An Oil Boom. But No Relief at the Pump.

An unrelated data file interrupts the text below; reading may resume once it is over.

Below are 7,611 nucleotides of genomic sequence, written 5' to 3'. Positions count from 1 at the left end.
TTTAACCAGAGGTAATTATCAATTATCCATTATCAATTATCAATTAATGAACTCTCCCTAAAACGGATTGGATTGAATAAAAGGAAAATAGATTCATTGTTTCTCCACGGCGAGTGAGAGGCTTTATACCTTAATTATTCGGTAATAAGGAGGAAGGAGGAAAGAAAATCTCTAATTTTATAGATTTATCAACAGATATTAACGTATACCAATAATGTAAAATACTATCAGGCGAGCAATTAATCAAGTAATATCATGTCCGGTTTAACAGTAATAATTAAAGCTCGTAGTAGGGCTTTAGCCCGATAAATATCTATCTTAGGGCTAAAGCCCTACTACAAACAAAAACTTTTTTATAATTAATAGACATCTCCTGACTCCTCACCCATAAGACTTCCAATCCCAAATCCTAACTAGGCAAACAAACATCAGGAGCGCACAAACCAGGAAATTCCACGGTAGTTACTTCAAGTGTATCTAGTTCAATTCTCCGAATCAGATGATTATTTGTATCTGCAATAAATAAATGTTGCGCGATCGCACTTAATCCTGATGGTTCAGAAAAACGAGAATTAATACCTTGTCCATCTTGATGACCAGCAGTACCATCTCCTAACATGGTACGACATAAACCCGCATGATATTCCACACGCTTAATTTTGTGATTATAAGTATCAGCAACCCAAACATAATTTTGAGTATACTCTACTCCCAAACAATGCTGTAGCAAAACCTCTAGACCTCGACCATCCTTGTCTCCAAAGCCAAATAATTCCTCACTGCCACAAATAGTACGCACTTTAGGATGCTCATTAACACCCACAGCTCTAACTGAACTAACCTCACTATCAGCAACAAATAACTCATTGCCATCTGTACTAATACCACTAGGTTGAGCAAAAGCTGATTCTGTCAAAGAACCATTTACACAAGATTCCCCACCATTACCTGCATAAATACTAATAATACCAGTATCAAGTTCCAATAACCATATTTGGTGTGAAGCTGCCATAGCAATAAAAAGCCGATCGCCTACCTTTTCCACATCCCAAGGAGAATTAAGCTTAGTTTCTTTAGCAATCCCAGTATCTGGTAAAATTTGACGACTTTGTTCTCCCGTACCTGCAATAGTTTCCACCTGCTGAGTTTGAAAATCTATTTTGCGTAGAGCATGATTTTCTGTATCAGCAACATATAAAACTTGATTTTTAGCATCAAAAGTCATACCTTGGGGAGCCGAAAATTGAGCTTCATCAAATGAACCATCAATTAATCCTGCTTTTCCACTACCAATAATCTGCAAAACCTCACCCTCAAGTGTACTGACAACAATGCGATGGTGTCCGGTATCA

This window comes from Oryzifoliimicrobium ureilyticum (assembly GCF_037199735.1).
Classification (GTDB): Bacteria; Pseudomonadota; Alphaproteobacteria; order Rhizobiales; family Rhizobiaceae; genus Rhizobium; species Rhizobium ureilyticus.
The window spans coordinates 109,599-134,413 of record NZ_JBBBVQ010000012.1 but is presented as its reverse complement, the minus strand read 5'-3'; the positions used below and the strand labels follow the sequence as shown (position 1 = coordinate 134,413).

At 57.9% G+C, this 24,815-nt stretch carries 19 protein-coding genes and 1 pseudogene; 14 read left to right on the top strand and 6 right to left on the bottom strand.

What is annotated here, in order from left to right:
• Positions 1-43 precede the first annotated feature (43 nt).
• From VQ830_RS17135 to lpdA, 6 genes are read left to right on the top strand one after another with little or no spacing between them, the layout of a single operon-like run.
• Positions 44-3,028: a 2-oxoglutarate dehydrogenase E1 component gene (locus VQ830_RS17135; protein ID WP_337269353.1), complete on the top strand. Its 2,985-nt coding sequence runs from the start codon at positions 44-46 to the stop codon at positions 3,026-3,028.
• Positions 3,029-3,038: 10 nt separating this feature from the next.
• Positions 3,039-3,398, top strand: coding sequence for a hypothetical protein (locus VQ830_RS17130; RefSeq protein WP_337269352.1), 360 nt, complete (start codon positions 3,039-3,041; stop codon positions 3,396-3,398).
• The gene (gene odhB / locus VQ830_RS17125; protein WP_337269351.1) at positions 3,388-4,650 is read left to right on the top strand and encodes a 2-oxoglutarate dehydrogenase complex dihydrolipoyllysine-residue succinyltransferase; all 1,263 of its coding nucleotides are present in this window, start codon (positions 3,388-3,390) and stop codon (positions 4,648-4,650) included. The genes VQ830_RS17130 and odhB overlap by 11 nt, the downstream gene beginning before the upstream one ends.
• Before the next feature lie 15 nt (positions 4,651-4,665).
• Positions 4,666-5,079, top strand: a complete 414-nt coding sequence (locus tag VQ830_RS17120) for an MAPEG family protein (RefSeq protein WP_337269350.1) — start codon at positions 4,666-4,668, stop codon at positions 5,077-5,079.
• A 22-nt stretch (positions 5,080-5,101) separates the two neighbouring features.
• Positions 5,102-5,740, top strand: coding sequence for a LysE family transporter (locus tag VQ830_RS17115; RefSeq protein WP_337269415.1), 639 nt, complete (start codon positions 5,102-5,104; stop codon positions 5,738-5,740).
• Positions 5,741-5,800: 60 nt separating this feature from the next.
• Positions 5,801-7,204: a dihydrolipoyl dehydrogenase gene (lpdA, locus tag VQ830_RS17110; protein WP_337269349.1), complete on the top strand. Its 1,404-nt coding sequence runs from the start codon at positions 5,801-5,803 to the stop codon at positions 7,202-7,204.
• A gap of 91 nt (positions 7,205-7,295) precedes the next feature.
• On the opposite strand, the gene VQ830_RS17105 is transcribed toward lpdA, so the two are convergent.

The latest data from the Bureau of Labor Statistics and the Bureau of Economic Analysis reflects what many have already noticed: that despite the intuitive relationship between domestic oil production and gasoline prices, oil spending in various sectors of the economy remains as high as ever, and continues to cripple the economy. There is some good news. Oil spending--as a percentage of GDP, as a percentage of household income, and in absolute terms for households and businesses--hasn’t continued its astronomical rise. Domestic oil production has enabled oil prices to remain effectively flat, despite the massive simultaneous global disruptions in oil output, from Iraq, Iran, Libya, and Nigeria. But the bad news is that as a society, we still spend an astronomical amount of money on oil and petroleum fuels. First, let’s look at GDP. The United States dedicates nearly six percent of GDP to spending on oil and petroleum fuels. Oil spending as percentage of GDP has hovered around this level for decades. The lowest level ever reached was in the mid 1990s, when oil’s share of GDP was below 3 percent, but since the runup in oil prices began in the early 2000s, those days are long gone. The good news is that the economy has become steadily less oil intense over time. Oil intensity is a measure of how many barrels of oil are consumed for every $1,000 of real GDP. Right now, Americans consume about half a barrel of oil for every $1,000 of GDP--a massive amount in a $15.7 trillion economy. As we noted in a previous post, oil demand no longer rises in lock-step with GDP, but growth of the two economic indicators is still correlated. The current oil intensity of the U.S. economy is less than half of what it was in the 1970s, when 1.2 barrels of oil was needed per $1,000 of GDP, but is still twice as high as the United Kingdom and Japan. Oil spending in aggregate terms is also staggering. Households and businesses combined spend nearly 900 billion dollars annually on petroleum. Perhaps most troublingly is the burden of gasoline on American households. The average household spends around four percent of pre-tax income on gasoline (and 5.3 percent of total spending), but the burden is tremendously worse on lower earners. For the lowest earning quintile of the American population, gasoline consumes more than 12 percent of income. Despite all the promise of the oil boom, for most Americans, its economic benefits remain an abstract concept in the absence of relief at the gas station.